Four years into their marriage, Wasim told Zakia that he had, once again, converted to Christianity.   Wasim’s family continuously emotionally abused Zakia and insulted her family and Islam. Zakia’s father-in-law would throw out her religious objects calling them “bullshit”.  In addition, Wasim physically assaulted her, at one point grabbing her by the neck and punching her in the mouth, resulting in swelling that prevented her from eating for a week. Zakia would often experience physical abuse at Wasim’s hands. On one occasion she complained to the authorities but when was told by them that her refugee application would be jeopardized if she filed a formal complaint, she did not pursue it any further.

Zakia had to hand over all her earnings to Wasim’s family for rent and groceries. After complying for some time, she then insisted on keeping some of her money whereupon the family became angry and the situation deteriorated further.

Zakia became pregnant three times. Each time she was forced to undergo an abortion, as Wasim’s family stated that having children would be too costly. Because she had no other options, she did so, and suffered from pain and loss.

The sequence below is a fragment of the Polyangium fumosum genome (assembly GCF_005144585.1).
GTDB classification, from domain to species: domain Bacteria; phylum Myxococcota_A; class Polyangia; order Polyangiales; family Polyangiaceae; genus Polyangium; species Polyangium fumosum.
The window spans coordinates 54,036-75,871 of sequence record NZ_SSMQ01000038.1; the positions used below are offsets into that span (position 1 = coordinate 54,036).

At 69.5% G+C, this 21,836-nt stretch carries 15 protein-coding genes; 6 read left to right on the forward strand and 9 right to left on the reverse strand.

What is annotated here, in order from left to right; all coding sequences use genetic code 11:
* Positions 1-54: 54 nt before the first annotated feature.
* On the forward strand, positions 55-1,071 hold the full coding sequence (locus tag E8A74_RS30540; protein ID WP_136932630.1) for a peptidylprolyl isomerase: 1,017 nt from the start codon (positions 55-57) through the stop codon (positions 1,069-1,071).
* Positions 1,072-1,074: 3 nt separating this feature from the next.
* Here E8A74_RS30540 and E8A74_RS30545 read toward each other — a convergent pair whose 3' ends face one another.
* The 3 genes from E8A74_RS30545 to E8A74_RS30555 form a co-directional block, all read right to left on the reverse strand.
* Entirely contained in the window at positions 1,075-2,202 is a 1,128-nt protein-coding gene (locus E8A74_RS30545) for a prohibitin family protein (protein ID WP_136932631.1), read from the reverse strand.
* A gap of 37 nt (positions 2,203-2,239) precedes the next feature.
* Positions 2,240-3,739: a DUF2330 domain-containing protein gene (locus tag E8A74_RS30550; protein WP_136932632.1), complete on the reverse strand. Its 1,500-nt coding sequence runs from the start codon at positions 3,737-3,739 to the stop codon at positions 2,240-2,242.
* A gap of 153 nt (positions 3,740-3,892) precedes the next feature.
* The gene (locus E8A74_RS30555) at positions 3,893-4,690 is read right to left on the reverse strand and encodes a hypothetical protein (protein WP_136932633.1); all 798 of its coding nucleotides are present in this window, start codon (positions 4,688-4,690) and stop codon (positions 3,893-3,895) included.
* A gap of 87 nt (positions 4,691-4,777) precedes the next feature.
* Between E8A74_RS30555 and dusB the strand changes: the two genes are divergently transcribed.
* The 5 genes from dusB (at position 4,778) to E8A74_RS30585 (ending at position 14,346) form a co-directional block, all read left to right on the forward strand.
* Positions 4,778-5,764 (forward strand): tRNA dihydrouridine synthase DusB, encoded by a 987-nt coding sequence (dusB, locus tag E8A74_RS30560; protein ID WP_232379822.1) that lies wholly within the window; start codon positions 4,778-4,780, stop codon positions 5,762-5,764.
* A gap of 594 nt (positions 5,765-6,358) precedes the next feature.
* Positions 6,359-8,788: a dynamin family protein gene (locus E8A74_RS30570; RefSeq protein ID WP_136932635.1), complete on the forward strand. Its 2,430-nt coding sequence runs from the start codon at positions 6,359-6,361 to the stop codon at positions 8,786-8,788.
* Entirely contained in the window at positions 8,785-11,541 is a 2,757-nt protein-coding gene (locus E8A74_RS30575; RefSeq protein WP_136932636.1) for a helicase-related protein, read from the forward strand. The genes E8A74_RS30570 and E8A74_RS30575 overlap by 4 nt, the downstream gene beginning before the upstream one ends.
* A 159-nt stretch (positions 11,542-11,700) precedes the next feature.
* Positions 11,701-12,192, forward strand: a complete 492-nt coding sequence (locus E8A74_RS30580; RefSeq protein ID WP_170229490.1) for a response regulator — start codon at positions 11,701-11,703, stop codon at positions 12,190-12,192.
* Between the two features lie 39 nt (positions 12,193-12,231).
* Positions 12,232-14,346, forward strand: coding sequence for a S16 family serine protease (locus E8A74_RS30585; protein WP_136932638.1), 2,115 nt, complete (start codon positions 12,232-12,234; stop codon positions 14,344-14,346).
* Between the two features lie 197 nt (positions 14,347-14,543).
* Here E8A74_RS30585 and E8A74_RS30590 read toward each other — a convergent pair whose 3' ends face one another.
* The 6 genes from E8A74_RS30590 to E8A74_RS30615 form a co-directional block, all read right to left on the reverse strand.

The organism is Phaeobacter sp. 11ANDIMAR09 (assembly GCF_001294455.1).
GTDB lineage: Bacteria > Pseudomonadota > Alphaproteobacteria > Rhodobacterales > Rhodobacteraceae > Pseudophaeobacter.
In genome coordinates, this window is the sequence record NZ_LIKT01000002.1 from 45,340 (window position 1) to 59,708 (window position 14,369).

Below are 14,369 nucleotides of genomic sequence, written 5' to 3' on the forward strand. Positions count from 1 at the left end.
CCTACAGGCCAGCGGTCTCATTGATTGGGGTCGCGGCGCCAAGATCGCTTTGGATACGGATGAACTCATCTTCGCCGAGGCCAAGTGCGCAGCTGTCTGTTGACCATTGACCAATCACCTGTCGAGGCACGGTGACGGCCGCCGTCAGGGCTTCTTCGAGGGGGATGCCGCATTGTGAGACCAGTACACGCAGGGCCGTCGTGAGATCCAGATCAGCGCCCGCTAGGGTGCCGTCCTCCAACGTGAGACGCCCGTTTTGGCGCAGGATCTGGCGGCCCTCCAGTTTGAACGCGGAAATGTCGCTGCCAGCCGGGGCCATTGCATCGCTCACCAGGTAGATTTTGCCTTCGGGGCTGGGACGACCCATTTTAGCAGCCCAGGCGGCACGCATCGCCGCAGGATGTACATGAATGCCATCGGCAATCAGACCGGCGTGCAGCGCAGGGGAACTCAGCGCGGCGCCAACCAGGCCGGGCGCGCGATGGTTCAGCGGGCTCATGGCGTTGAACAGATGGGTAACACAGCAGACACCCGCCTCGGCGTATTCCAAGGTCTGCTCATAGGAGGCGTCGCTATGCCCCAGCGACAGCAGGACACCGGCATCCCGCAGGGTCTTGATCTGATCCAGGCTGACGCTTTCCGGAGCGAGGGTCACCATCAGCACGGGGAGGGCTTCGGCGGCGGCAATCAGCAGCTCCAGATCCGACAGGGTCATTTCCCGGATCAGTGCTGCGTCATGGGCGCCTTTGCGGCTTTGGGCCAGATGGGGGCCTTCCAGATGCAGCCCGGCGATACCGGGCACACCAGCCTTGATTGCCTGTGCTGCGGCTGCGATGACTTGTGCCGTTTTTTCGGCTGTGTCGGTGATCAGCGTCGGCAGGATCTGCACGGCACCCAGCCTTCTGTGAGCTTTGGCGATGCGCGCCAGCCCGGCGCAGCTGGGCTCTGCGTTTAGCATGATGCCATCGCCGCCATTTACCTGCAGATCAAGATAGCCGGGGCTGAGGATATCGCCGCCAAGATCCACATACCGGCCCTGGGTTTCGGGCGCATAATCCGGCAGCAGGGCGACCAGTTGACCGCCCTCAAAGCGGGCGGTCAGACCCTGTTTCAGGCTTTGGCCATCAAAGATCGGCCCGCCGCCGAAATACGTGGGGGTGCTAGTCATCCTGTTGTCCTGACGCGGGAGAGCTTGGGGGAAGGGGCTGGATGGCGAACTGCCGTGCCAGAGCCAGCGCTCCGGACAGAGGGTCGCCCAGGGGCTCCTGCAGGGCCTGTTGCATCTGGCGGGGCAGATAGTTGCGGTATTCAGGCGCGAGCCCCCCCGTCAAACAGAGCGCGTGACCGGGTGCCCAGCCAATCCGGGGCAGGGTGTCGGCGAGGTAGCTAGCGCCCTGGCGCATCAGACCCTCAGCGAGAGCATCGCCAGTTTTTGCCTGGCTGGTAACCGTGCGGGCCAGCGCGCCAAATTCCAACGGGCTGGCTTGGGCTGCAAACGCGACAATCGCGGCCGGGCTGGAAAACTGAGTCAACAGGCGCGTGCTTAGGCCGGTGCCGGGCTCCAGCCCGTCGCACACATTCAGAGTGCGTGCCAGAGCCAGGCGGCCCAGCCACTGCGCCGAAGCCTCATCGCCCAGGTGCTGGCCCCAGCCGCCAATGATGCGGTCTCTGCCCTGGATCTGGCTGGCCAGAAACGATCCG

Prior to the wedding, Wasim’s family promised Zakia that she would be able to return to school to finish her education. After the marriage they discouraged her saying it would be expensive for her to return and that she would be surrounded by too many men.  Nonetheless, she did return, but had to repeat grade 10 in India, as her grade 11 credentials from Afghanistan were not recognised. Ultimately, she was not able to finish grade 12 as she moved to Canada with her spouse and his family.


Settlement in Canada